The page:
|Name Steve Buckingham||Role Record producer|
|Awards Grammy Award for Best Bluegrass Album, Grammy Award for Best Album for Children|
Nominations Academy of Country Music Award for Single Record of the Year
Similar Dolly Parton, Ricky Van Shelton, Gary Paczosa, Martin Taylor, Jim Henson
Steve Buckingham (born Stephen Craig Buckingham) is an American record producer and musician working in Nashville, Tennessee.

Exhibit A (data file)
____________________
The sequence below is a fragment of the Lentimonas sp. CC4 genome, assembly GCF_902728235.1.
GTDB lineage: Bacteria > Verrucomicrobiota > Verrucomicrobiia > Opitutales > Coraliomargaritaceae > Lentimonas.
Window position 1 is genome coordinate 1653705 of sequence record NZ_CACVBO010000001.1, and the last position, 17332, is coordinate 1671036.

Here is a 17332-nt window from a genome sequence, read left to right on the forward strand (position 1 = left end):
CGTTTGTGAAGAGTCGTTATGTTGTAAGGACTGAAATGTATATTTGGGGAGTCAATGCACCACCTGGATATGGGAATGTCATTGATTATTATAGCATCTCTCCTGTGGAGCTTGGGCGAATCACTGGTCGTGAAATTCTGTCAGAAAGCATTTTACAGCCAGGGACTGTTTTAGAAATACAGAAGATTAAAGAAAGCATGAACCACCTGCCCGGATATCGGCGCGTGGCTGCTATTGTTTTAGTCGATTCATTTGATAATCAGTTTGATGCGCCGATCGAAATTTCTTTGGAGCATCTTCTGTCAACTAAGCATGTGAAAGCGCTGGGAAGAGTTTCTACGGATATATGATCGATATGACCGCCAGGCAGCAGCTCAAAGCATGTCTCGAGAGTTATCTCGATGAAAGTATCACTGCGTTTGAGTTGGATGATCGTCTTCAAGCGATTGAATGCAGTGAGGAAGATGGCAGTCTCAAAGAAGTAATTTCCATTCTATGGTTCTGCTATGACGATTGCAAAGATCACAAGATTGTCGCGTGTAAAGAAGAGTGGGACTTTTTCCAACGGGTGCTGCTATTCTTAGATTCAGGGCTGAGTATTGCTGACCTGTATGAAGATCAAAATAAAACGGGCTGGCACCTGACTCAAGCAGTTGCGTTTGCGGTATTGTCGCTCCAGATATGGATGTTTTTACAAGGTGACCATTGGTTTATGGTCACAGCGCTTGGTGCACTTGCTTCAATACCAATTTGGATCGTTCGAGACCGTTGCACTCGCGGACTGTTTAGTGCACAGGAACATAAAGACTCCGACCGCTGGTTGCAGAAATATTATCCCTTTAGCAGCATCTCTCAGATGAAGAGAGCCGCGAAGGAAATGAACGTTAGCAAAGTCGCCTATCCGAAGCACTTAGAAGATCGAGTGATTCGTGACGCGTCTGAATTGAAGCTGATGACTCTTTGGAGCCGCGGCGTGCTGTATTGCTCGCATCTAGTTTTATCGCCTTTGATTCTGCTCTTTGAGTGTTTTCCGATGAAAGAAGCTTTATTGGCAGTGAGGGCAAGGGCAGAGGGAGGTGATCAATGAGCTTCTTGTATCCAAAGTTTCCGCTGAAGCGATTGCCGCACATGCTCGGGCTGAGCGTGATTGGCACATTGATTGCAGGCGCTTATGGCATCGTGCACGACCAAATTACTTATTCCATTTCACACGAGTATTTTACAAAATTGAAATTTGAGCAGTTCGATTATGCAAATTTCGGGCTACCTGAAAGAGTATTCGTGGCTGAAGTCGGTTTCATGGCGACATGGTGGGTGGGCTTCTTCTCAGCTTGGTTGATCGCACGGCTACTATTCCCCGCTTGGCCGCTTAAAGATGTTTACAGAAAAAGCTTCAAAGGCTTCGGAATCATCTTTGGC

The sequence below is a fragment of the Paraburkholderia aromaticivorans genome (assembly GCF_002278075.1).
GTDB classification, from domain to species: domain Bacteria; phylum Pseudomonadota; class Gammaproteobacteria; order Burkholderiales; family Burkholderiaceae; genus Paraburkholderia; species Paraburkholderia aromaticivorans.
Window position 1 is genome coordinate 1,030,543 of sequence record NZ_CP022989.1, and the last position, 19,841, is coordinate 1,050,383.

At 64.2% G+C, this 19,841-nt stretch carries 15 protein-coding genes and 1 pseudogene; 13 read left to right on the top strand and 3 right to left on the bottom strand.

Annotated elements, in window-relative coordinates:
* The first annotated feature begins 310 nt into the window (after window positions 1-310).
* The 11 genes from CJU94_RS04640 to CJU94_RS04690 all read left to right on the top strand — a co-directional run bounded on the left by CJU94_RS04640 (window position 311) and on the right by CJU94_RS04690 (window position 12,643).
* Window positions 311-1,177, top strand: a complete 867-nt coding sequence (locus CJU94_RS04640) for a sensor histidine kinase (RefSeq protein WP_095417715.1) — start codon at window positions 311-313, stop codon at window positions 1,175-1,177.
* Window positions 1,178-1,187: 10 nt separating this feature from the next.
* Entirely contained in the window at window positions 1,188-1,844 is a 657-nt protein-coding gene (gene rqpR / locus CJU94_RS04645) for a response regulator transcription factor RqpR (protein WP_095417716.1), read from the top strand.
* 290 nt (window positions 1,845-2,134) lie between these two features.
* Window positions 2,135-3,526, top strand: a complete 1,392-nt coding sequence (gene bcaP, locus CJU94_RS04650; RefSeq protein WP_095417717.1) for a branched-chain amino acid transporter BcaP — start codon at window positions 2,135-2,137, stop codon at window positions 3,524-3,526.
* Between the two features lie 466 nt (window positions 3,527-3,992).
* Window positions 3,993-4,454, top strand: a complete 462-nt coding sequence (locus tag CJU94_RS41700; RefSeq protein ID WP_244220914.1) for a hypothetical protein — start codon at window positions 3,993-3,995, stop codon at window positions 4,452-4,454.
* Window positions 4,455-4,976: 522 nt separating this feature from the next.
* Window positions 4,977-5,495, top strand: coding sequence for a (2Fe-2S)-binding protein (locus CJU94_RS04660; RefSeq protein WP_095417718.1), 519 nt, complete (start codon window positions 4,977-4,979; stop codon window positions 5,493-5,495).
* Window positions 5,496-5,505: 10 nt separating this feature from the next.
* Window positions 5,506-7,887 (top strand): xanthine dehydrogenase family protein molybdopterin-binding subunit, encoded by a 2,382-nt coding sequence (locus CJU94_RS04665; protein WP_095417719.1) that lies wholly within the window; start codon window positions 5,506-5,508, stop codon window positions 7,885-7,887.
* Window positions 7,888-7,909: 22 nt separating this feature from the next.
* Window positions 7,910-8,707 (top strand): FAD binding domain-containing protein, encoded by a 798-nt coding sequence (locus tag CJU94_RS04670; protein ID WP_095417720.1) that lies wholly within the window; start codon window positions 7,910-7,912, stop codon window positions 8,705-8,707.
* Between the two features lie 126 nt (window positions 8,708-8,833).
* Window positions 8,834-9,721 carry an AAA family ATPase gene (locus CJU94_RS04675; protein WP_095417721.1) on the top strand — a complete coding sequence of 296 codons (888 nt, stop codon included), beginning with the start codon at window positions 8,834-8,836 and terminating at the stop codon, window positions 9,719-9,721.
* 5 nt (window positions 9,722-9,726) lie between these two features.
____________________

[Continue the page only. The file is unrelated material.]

Buckingham is a music producer and guitarist whose work has generated at least 20 gold and 12 platinum record albums and earned him four Grammy Awards. Working as a young studio guitarist in 1977 he was given his first chance to produce a recording for an artist—it was called "I Love the Nightlife (Disco 'Round)", by Alicia Bridges. The song became an enduring world-wide hit and a signature song of the disco era, giving Buckingham virtually instant stature in the recording industry. As his career took off, he produced records by Dionne Warwick, Melissa Manchester, Ricky Van Shelton, Mary Chapin Carpenter, Dolly Parton, Tammy Wynette, Shania Twain, Sweethearts of the Rodeo, Garth Brooks and Linda Ronstadt, and is credited on over 350 albums during his career. Buckingham has produced music for four feature films, including a Grammy win for the Muppets recording "Follow That Bird (The Original Motion Picture Soundtrack)" He was vice-president of A&R (artists and repertory) at Columbia Records for ten years, and Senior Vice-President of Vanguard Records and Sugar Hill Records. Later in his career, he became an adjunct instructor of Music History at Vanderbilt University's Blair School of Music in Nashville.